For those who said – its over, for those who said he’s done, for those who said he’s past his peak, for those who said he should retire and make way, here’s the breaking news :
With his career Grandslam victory #17, Wimbledon Crown #7, Roger Federer, the undeniable king of modern day tennis, is back where he belongs – the top of the world.
Two weeks ago, when Federer began his journey at the first round of Wimbledon 2012, not many had anticipated or predicted with full belief, that he would eventually raise the Golden trophy on Centre Court for the record 7th time. Such was the combined impact both Nadal and Djokovic had on the tennis world over the last 1 year and more – sharing glories among themselves and keeping Federer at bay, stopping him in Semi final or Final each time. With Federer winning his last Grand Slam back in 2010 Australian Open, and subsequently ending up short of glory, it all looked bleak for the Fedex box, and it even felt like Federer was never going to win a grand slam again, let alone the climb back to World No.1.
But, Federer was never going to be denied. What he has achieved so far, is beyond words. I’m not talking about the number of trophies he won, or the number of wins he had on tour, but there are many other things that made Federer the legend that he is already today. He played, inspired thousands of kids and teens, enthralled millions of crowds across the world, and calmly collected respect and adulation from everyone around him in return, and that will keep him on top of everyone else who played along with him, in the hearts of people. Humility is what sets great ones apart from those who do exceptionally well in their career. Had he sustained his volatile on-court behaviour from his teenage, the story would’ve been entirely different. He held his emotions, smiled, and let his racquet speak for him. Winners after winners, started flying past the hapless opponents and the teen World No.1 started to blossom in the Men’s world as well.
Wimbledon 2001 was my earliest recollection of Federer’s first real announcement in the big world of Mens’ Tennis. And, he chose none other than his childhood idol, seven-time Wimbledon champion and the then record holder for most number of Grand Slam titles, the Great ‘Pistol’ Pete Sampras, to turn the spotlights over his head. It literally was, the ‘Passing the Baton’ moment in Mens’ Tennis, their only meeting in the ATP tour. Two years later, he claimed his first of the many Grand Slams he captured, at Wimbledon 2003, while Sampras bid farewell just before that year’s US Open.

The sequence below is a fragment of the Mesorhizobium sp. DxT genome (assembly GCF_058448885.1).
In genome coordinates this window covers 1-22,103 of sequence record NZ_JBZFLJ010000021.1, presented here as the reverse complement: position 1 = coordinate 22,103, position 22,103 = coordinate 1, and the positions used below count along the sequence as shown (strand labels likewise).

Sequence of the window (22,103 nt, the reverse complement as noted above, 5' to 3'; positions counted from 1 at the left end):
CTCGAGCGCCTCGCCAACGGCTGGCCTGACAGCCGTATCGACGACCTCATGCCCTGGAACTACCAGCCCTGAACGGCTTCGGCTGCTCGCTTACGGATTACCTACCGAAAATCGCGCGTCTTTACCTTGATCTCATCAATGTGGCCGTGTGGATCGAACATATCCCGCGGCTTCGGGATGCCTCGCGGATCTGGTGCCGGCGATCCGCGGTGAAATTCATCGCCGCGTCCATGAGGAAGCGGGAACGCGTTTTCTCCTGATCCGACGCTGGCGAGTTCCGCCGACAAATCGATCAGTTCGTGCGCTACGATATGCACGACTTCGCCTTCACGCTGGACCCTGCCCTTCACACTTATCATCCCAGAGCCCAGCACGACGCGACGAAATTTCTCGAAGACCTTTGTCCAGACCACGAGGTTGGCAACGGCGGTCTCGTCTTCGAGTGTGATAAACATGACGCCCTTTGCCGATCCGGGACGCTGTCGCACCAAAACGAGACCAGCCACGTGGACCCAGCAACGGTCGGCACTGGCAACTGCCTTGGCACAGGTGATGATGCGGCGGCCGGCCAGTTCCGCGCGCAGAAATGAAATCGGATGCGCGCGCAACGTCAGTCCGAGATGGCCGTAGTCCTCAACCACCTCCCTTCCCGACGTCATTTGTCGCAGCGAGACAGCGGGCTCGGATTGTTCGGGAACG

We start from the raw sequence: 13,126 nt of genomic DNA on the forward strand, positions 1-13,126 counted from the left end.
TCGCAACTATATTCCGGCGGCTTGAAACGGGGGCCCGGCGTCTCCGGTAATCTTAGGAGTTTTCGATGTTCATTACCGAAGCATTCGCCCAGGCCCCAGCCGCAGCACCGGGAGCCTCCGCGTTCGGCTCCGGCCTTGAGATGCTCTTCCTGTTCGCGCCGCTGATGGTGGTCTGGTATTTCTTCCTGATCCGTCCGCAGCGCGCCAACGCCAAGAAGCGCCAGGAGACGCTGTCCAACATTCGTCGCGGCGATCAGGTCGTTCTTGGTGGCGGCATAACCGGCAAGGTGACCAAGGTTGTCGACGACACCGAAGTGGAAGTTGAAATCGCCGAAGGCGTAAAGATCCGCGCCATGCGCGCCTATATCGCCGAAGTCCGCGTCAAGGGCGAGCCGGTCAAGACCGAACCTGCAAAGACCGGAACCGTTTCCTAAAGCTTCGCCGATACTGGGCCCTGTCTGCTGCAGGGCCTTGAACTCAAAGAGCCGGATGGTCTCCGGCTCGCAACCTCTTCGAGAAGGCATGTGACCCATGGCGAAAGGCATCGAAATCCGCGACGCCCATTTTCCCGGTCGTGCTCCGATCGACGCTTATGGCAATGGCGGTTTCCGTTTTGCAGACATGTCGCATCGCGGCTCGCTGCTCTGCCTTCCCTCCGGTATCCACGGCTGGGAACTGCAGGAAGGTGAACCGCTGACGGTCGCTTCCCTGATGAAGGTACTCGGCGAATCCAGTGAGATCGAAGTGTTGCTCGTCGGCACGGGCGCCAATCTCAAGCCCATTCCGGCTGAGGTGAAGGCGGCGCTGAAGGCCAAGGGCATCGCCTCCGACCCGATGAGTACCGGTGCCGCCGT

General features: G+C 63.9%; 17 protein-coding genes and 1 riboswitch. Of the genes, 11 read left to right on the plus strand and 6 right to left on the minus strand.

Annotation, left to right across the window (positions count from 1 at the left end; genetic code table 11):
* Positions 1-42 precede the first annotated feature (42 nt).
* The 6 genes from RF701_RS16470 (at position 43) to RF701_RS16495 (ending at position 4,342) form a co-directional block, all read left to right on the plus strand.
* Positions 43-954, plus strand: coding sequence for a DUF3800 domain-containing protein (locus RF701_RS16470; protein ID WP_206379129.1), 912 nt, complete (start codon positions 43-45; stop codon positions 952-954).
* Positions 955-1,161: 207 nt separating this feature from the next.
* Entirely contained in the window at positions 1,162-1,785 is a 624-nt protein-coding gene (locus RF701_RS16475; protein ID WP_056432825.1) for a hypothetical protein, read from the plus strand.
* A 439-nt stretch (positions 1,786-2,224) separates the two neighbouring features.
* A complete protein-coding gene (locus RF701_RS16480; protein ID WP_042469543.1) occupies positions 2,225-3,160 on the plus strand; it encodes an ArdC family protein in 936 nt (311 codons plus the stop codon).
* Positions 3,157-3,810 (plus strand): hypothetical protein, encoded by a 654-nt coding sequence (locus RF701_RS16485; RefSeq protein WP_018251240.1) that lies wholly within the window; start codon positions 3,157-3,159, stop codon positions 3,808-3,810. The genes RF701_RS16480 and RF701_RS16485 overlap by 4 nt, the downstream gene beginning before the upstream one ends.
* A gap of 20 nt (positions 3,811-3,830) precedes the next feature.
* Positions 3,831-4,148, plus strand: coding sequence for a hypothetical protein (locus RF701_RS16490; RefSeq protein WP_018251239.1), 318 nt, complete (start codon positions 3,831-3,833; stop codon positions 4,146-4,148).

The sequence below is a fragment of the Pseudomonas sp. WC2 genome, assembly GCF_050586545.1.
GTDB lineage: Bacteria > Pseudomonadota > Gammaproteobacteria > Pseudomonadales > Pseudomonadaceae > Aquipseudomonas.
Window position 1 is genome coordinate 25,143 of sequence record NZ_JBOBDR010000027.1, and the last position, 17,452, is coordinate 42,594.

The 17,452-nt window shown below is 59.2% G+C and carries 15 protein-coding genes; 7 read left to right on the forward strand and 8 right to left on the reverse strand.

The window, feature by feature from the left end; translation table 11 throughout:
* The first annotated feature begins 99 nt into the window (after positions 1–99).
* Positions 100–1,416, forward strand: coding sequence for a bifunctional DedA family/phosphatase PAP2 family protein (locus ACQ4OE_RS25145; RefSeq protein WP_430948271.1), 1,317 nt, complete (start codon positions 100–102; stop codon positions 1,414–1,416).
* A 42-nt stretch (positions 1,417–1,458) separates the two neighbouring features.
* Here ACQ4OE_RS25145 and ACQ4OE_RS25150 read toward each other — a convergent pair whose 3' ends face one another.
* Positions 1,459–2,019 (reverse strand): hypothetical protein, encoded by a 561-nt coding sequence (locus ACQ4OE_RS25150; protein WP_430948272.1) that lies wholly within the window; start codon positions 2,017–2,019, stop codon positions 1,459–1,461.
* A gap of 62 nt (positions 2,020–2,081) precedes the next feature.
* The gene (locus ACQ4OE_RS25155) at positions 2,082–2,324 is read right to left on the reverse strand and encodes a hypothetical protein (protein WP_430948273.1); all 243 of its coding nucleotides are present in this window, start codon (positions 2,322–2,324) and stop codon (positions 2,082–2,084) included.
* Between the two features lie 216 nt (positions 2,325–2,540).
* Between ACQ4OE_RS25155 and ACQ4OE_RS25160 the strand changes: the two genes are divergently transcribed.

What followed, is history. Tournament after tournament, Federer racked up trophies to his collection, running wild, mercilessly tearing apart any opponent, making each of them look so amateurish, no matter how devastatingly in form they were, coming into the match. Sometimes, we got to feel sorry for those unfortunate souls who practiced and perfected their game, playing on top of their game, only to face Roger in the final hurdle and get the worst beating they can ever get. Perhaps, the ATP tour looked so one-sided for a few years whenever and wherever Federer played. He went on almost seemingly invincible till the end of 2007. Yet, no one could hate him, even his opponents. Just, pure admiration.
Well, every great champion had a nemesis during their time, a rival who would step up to the challenge, rise above the rest, and stop him in his tracks, and slow him down in his quest for eternity. Enter Nadal. Started as a pure clay-court specialist thereby stopping FedEx from winning title since 2005, the Majorkan powerhouse soon flourished on other surfaces as well. This was a rivalry that took the game to a whole new level, peaking at the epic Wimbledon 2008 final where Nadal after two previous unsuccessful challenges in final, finally broke Federer’s defence on Centre Court in a thrilling five-setter to get his first Wimbledon title.
Then came the Djoker from Serbia. He mocked, made people happy and slowly but steadily, he climbed the ladder, and finally entered the big league of both Federer and Nadal in 2010. He progressed, and finally touched his peak in 2011 and thus dethroned everyone else and crowned himself with the top ranking and 3 grand slams that year. Federer’s so-called decline could be attributed to the success to these two highly talented players who rose to the occasion and made it big on big occasions.
In 2008, we started to sense the slide of Federer in Grand Slams as he started to miss the Finals. He would play phenomenal game of tennis and reach the last 4, or even 2, and would lose to either Nadal or Djokovic , most of the time. It was that time of his career where he was on the threshold of a monumental record of equalling and even surpassing Pete Sampras’ 14 Grand Slam titles. Federer got stuck at 13 and started to shows signs that he indeed, is human. More players rose, beginning to believe that they can finally beat Federer.
As an Indian, and being a big follower of cricket, I could relate his legacy to what Sachin Tendulkar did for the game of Cricket. Wherever he went, appreciations and references to being the Greatest ever, kept following him, just like in Sachin’s case. Even those who have minimal exposure to cricket, would recognize the name of Sachin. And, everytime he stepped onto the crease, we all hoped that Sachin would return with a hundred, at least! That’s why even now, whenever Roger steps on court, we all hope and wait to see him raise and kiss the trophy, each and every time. We never go bored or get tired of living those moments. And, now when he gets back on winning ways like he used to, we can be assured that the Swiss Master is not finished yet, and we will get to see more, and more, and more of his racquet magic.
Long Live Champ! 17 is just not enough to stop!